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, 9 (3), e92816

The Effect of Medical Marijuana Laws on Crime: Evidence From State Panel Data, 1990-2006


The Effect of Medical Marijuana Laws on Crime: Evidence From State Panel Data, 1990-2006

Robert G Morris et al. PLoS One.


Background: Debate has surrounded the legalization of marijuana for medical purposes for decades. Some have argued medical marijuana legalization (MML) poses a threat to public health and safety, perhaps also affecting crime rates. In recent years, some U.S. states have legalized marijuana for medical purposes, reigniting political and public interest in the impact of marijuana legalization on a range of outcomes.

Methods: Relying on U.S. state panel data, we analyzed the association between state MML and state crime rates for all Part I offenses collected by the FBI.

Findings: Results did not indicate a crime exacerbating effect of MML on any of the Part I offenses. Alternatively, state MML may be correlated with a reduction in homicide and assault rates, net of other covariates.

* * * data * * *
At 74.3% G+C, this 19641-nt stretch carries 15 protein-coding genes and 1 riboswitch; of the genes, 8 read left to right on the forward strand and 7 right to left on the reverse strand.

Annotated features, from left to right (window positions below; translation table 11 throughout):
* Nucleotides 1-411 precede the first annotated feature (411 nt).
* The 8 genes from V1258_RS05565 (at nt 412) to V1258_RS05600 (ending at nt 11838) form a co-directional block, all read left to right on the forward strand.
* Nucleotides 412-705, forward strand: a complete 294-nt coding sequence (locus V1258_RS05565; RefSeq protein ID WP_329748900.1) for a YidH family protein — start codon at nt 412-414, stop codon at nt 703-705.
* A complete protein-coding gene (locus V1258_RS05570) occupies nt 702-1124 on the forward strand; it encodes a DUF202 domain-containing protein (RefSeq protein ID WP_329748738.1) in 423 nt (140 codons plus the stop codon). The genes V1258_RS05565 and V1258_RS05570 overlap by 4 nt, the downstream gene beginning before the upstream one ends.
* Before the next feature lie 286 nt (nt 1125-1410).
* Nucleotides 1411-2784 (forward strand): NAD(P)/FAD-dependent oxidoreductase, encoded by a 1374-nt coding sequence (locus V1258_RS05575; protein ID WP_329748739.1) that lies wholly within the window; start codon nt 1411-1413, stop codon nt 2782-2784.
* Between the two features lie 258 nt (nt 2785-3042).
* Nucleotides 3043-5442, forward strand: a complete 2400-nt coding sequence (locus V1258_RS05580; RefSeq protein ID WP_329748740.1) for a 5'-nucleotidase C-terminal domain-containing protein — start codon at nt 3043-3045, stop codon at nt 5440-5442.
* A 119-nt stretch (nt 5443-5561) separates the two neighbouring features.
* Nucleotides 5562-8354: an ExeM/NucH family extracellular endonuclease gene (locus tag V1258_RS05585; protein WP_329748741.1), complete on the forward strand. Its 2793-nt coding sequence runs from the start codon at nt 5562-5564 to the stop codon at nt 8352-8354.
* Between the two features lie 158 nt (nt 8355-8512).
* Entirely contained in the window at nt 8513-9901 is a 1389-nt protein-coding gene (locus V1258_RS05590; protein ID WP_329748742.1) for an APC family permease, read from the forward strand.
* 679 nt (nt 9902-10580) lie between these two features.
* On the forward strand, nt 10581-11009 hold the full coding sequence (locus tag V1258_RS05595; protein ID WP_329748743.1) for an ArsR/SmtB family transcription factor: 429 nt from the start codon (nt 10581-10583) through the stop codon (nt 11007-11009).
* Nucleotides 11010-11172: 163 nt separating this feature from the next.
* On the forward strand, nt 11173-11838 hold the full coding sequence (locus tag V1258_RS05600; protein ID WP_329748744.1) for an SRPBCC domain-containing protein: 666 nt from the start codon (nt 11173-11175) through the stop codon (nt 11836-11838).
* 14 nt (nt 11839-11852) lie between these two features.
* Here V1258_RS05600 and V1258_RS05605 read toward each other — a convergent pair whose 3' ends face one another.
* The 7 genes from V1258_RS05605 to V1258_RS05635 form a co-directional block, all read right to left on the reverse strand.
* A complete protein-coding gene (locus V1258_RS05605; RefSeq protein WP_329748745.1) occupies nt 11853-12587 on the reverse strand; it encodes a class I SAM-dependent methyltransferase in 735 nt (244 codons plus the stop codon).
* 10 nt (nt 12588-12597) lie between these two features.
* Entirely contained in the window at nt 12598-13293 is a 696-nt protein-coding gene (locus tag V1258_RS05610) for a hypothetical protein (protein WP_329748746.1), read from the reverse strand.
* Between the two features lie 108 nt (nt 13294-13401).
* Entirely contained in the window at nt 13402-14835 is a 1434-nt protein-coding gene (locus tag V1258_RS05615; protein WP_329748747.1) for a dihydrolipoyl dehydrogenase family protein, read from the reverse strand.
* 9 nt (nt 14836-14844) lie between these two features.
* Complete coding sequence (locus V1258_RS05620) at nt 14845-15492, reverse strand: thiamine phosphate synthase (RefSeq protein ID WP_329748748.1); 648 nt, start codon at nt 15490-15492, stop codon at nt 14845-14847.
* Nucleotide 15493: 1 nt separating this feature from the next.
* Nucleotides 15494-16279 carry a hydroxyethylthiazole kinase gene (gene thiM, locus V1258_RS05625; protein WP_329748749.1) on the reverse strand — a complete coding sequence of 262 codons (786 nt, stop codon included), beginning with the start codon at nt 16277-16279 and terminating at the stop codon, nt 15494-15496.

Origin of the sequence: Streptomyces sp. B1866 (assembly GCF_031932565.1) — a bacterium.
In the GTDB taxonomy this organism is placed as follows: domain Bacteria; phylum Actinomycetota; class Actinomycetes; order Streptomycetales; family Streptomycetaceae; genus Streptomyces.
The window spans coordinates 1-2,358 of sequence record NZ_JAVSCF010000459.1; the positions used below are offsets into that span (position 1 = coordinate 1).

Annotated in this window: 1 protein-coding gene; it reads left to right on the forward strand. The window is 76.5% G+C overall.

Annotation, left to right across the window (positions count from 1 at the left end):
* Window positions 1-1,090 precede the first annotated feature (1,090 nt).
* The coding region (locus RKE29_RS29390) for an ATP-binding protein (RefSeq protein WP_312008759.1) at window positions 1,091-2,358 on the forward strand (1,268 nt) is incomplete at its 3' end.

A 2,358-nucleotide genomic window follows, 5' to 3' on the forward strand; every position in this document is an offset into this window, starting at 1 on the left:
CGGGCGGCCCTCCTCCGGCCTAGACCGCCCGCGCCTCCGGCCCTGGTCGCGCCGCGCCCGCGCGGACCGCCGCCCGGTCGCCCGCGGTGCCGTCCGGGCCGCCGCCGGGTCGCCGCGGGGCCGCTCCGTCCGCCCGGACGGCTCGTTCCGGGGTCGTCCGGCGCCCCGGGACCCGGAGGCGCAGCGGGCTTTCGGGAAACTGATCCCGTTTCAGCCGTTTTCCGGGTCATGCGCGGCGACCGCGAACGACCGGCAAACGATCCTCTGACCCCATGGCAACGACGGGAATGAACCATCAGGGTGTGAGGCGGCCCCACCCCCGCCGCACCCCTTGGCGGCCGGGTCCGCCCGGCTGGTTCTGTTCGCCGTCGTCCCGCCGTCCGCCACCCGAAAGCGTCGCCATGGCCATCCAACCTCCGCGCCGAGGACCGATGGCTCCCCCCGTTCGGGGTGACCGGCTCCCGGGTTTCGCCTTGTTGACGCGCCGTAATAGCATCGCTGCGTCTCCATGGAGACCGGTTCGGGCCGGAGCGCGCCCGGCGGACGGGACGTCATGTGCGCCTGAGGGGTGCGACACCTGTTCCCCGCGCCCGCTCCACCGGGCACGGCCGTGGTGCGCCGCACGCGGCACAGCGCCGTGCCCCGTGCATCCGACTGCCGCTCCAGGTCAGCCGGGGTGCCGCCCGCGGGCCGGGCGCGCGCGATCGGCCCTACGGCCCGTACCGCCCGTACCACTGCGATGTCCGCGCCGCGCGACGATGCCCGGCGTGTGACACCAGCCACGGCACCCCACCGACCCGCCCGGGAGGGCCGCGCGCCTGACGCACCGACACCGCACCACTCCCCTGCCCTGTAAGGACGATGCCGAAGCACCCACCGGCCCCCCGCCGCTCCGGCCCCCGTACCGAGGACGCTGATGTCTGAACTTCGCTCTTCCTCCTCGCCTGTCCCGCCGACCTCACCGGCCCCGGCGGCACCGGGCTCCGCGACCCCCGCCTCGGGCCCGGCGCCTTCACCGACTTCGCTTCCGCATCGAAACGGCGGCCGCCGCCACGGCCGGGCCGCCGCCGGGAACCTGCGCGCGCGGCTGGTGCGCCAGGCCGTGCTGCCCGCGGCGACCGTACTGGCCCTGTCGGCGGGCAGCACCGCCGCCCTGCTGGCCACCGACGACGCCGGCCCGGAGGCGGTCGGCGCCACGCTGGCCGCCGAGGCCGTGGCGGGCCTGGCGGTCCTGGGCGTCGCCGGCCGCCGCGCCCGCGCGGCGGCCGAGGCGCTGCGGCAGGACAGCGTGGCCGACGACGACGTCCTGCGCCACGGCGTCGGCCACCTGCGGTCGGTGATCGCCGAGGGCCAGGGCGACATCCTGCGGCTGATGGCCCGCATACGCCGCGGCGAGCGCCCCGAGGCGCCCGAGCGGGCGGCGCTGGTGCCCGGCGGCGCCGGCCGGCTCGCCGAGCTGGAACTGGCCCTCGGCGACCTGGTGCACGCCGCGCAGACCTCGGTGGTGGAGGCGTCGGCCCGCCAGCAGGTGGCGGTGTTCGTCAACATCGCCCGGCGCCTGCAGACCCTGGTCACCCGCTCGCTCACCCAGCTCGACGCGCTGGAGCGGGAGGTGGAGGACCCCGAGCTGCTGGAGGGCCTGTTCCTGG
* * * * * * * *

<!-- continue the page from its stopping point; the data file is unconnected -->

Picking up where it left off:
Conclusions: These findings run counter to arguments suggesting the legalization of marijuana for medical purposes poses a danger to public health in terms of exposure to violent crime and property crimes.

Conflict of interest statement

Competing Interests: The authors have declared that no competing interests exist.


Figure 1
Figure 1. Mean State Crime Rates as a Function of Year, by Medical Marijuana Law (MML).
NOTE: Crime rates for states mandating MML after 1996 remained in the “Prior to Medical Marijuana” line until transition to MML.

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Grant support

The authors have no funding or support to report.